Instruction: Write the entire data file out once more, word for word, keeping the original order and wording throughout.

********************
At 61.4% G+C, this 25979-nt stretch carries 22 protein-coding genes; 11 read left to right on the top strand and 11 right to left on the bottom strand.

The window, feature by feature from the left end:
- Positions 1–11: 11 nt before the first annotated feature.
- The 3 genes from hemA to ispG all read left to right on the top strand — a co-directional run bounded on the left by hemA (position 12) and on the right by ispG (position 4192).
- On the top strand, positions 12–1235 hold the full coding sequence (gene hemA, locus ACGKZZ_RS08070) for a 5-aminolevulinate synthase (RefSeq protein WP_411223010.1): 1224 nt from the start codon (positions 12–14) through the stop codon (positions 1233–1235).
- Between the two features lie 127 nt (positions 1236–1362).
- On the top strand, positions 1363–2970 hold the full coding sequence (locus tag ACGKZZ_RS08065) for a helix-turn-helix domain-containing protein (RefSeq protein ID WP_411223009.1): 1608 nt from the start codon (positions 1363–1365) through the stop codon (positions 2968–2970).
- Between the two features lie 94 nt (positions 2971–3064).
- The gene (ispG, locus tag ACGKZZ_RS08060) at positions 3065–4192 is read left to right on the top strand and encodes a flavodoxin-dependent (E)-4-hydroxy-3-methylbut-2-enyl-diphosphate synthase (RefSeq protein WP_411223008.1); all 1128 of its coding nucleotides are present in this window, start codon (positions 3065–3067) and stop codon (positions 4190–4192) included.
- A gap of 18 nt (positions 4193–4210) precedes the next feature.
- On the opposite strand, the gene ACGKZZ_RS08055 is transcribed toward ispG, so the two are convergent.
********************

At 61.4% G+C, this 25979-nt stretch carries 22 protein-coding genes; 11 read left to right on the top strand and 11 right to left on the bottom strand.

The window, feature by feature from the left end:
- Positions 1–11: 11 nt before the first annotated feature.
- The 3 genes from hemA to ispG all read left to right on the top strand — a co-directional run bounded on the left by hemA (position 12) and on the right by ispG (position 4192).
- On the top strand, positions 12–1235 hold the full coding sequence (gene hemA, locus ACGKZZ_RS08070) for a 5-aminolevulinate synthase (RefSeq protein WP_411223010.1): 1224 nt from the start codon (positions 12–14) through the stop codon (positions 1233–1235).
- Between the two features lie 127 nt (positions 1236–1362).
- On the top strand, positions 1363–2970 hold the full coding sequence (locus tag ACGKZZ_RS08065) for a helix-turn-helix domain-containing protein (RefSeq protein ID WP_411223009.1): 1608 nt from the start codon (positions 1363–1365) through the stop codon (positions 2968–2970).
- Between the two features lie 94 nt (positions 2971–3064).
- The gene (ispG, locus tag ACGKZZ_RS08060) at positions 3065–4192 is read left to right on the top strand and encodes a flavodoxin-dependent (E)-4-hydroxy-3-methylbut-2-enyl-diphosphate synthase (RefSeq protein WP_411223008.1); all 1128 of its coding nucleotides are present in this window, start codon (positions 3065–3067) and stop codon (positions 4190–4192) included.
- A gap of 18 nt (positions 4193–4210) precedes the next feature.
- On the opposite strand, the gene ACGKZZ_RS08055 is transcribed toward ispG, so the two are convergent.